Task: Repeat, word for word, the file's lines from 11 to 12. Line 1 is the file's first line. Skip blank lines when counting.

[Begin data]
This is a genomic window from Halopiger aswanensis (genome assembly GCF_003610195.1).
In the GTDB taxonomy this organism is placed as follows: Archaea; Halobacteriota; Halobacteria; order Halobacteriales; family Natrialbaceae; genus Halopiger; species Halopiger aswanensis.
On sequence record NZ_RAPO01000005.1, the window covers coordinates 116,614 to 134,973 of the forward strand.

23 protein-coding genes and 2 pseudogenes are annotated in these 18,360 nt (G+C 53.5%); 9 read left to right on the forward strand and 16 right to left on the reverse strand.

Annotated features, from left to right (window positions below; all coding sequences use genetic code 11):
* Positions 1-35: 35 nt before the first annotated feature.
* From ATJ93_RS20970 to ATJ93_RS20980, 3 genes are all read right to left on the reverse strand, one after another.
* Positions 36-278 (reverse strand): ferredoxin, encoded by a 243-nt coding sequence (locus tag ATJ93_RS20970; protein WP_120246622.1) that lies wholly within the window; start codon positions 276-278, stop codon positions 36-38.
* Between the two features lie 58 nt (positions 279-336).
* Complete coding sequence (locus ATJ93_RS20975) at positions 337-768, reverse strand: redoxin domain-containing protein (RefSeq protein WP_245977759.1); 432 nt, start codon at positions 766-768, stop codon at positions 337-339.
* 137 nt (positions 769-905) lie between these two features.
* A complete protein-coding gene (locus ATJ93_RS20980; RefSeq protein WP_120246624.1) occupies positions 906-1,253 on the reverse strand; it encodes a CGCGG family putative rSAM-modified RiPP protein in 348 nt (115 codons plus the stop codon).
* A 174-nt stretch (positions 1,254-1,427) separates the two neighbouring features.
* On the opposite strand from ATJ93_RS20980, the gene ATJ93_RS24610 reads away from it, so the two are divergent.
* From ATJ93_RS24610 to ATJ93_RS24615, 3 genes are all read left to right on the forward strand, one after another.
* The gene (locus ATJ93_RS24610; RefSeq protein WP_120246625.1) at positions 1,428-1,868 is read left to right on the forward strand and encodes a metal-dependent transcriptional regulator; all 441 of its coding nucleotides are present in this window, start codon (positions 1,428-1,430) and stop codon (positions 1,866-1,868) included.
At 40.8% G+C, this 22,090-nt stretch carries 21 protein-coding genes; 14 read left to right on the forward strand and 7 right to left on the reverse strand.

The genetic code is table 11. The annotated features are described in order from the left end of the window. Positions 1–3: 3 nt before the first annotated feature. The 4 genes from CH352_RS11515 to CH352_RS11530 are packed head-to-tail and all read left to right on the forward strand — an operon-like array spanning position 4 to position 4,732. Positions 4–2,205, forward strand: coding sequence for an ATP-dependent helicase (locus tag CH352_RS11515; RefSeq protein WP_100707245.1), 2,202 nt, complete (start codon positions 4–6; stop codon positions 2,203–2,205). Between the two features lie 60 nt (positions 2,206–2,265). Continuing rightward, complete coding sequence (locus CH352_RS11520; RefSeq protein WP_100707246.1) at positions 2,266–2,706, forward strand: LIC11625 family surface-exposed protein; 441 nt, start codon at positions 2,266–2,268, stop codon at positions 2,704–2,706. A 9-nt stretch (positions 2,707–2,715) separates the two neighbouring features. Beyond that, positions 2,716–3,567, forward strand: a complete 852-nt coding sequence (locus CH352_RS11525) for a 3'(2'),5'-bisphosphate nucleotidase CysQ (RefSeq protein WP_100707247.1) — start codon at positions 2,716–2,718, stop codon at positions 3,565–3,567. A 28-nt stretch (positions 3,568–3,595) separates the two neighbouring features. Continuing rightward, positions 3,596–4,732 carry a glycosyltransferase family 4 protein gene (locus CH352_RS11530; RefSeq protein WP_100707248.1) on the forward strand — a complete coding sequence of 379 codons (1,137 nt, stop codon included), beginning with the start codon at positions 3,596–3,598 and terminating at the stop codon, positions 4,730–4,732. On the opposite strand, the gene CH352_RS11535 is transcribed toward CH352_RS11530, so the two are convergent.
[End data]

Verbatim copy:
* 137 nt (positions 769-905) lie between these two features.
* A complete protein-coding gene (locus ATJ93_RS20980; RefSeq protein WP_120246624.1) occupies positions 906-1,253 on the reverse strand; it encodes a CGCGG family putative rSAM-modified RiPP protein in 348 nt (115 codons plus the stop codon).